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Help police catch brazen mail thieves
Security video shows culprits in the act ripping off mailboxes
Girls face
This is a frame from the video that captured two mail thieves in the act. - photo by Manteca Police Department
It was a bold and brazen act designed to ultimately steal the identity of law-abiding citizens.

Two young people – a man sporting a Mohawk and a female who tried unsuccessfully to hide her face with a hood – broke into the locked courtyard where residential mailboxes are situated at an apartment complex in the 800 block of East Atherton Drive. The crime took place around 5:30 a.m. on Saturday, Aug. 8.

A video provided by the Manteca Police captures the couple trying to jimmy open the wrought iron gate. After one unsuccessful attempt, the male returns while the girl apparently acted as a lookout. Once he gets the gate open, the girl joins him and they start prying open any mailboxes that they can. At one point she puts a hood over her head trying to hide her face from the surveillance camera.

The two eventually leave carrying piles of mail.

The South County Crimestoppers are offering up to $1,000 for information leading to the arrest of the two individuals. Anonymous tips can be left by calling 209-823-4636.

Numerous unsuccessful attempts to break into mail boxes at the United States Postal Annex on Industrial Park Drive prompted the closure of the lobby except when there are postal workers in the building.

Police warn against a possible uptick in thefts from mailboxes — including residnetial cluster boxes in neighborhoods. Several years ago more than a half zone cluster boxes were pried open. A postal drop box also was taken, opened and dumped in the country. It also was common for thieves to reach into nearly full postal drop boxes and grab mail.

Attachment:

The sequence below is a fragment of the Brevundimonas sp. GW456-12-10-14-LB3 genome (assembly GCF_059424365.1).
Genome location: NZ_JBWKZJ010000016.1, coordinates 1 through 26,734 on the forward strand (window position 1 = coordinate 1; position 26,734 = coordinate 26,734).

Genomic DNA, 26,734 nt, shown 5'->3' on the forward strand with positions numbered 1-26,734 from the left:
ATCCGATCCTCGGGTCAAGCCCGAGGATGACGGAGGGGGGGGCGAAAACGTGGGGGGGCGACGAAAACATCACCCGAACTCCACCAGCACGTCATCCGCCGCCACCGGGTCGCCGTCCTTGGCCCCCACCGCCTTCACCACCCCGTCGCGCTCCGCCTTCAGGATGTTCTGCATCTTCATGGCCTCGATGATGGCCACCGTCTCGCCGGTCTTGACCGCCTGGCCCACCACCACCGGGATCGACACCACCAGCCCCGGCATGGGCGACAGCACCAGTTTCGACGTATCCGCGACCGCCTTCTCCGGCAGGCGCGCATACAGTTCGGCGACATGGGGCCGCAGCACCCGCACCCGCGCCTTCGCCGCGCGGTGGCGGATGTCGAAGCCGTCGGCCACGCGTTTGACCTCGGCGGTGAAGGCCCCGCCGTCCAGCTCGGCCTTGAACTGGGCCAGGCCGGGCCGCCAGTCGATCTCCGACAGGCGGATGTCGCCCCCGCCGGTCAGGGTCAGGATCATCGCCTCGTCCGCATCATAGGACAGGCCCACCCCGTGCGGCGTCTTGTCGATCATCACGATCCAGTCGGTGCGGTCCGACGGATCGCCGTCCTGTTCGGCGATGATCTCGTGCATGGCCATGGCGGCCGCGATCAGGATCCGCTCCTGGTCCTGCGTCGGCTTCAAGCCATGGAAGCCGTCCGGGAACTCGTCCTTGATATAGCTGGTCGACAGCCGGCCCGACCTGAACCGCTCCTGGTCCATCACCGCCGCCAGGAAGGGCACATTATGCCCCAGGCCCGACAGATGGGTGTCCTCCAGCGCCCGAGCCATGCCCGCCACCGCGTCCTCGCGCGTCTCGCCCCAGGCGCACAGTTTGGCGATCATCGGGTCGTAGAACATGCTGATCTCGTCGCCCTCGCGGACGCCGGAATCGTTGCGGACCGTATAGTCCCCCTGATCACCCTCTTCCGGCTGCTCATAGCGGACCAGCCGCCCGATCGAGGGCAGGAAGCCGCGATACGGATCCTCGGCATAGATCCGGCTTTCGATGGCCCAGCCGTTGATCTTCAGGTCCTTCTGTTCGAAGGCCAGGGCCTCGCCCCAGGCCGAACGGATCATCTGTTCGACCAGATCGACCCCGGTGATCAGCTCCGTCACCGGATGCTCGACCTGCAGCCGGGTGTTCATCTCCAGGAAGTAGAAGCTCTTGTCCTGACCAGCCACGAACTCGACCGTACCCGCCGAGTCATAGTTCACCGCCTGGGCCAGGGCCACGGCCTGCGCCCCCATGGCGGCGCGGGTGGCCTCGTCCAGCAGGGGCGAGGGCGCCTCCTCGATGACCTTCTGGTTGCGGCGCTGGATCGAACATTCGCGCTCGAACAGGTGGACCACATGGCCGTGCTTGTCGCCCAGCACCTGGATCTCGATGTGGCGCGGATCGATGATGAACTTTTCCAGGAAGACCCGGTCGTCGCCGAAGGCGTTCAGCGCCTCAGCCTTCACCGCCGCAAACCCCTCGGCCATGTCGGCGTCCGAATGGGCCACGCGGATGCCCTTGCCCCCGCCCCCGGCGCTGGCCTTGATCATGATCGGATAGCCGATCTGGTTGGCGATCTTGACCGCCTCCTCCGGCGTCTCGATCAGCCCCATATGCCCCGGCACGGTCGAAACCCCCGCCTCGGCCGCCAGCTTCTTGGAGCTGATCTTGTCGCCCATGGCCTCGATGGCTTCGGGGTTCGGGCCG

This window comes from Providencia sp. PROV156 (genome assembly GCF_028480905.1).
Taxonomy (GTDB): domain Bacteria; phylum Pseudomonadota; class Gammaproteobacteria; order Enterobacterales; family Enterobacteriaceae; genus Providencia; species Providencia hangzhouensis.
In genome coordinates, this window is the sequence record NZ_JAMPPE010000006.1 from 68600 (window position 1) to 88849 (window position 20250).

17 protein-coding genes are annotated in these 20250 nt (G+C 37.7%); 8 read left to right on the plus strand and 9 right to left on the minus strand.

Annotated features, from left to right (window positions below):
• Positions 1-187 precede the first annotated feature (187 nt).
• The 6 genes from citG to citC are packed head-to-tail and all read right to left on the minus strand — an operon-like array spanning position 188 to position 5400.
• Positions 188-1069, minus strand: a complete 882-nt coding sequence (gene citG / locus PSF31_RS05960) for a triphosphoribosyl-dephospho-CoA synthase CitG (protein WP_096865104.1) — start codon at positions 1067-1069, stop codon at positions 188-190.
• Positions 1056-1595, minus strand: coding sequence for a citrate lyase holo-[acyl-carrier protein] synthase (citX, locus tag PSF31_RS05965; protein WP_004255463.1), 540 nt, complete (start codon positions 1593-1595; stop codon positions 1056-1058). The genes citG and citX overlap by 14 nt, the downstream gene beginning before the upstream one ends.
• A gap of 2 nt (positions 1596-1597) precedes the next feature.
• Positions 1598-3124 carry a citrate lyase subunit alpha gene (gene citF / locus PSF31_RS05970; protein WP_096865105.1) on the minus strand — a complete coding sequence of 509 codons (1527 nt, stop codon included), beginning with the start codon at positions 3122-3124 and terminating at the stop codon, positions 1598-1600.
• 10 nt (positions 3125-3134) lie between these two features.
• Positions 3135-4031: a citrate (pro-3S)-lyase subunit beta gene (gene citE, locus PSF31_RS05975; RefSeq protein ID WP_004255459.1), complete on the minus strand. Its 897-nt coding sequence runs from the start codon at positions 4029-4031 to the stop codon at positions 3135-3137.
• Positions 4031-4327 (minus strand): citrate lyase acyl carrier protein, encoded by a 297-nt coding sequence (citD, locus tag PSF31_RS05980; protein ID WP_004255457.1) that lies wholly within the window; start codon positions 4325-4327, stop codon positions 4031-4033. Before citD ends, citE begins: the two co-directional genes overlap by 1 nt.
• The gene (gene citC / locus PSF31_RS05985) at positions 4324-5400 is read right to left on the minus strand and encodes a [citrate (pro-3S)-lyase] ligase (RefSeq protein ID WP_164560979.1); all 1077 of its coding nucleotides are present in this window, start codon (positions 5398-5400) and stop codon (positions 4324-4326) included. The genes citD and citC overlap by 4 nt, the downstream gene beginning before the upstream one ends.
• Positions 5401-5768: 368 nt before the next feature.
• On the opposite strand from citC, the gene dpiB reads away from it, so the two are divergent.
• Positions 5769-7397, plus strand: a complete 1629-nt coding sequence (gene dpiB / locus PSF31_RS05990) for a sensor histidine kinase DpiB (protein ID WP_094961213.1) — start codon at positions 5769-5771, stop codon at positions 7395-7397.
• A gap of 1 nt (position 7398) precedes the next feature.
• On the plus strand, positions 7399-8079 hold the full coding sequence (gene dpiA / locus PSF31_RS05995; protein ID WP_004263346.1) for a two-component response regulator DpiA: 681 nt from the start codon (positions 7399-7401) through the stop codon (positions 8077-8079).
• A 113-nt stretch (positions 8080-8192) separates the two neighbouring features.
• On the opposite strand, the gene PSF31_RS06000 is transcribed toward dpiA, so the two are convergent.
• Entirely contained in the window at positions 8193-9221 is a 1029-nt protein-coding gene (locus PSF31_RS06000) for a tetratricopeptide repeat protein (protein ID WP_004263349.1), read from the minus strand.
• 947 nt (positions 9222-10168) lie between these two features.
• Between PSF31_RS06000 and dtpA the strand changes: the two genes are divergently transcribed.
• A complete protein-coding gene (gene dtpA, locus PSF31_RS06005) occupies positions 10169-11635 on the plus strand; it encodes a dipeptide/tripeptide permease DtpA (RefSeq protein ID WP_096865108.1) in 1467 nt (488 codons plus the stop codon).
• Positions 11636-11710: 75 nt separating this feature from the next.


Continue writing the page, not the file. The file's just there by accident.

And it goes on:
Police advise residents who have unsecured mailboxes — typically those that leave the mail drop outside of a home and not through the door and not in a neighborhood cluster box — to secure a rented mailbox either from the post office or a commercial operation.

Manteca Police handles roughly 150 stolen identification cases a year. And one of the leading ways for crooks to steal your ID and cost you well over $1,000 — even if fraudulent charges are covered by credit card companies — is your mail. Anything with your name on it and any form of identification — account number or even numbers assigned to you by an unsolicited credit card offer — can be used by someone to steal your identification.

The Federal Trade Commission indicates there are 10 million victims of identity theft a year in the United States with a good number of the cases involving serious breaches that take the victim an average of 175 hours to clear up their credit with average losses not covered by financial institutions pegged at $1,500.

Manteca Police detectives note that the figure is accurate but there are also other costs not factored into the equation. Even those who have loses covered incur significant expenses. Besides the need to obtain credit reports, they will invest around 175 hours during the workday to contact creditors by phone and mail.

Fraud and ID theft are two of Manteca’s fastest growing crimes. There are 10 to 15 open cases of ID theft at any given time.

Police note spending $20 for a paper shredder is one of the best investments you can make.

Police said you should not leave mail in an unsecured box for postal carriers to collect. It makes it easier for thieves to cause havoc with your credit when they not only have an account number and statement but a check with your bank information. You should also check your mail box on a regular basis as incoming mail provides a wealth of information for ID theft criminals.

Police also recommend that you drop outgoing mail off inside the post office or in the large postal boxes placed around town. They caution, however, not to leave mail if you can see other mail stacked up from the opening.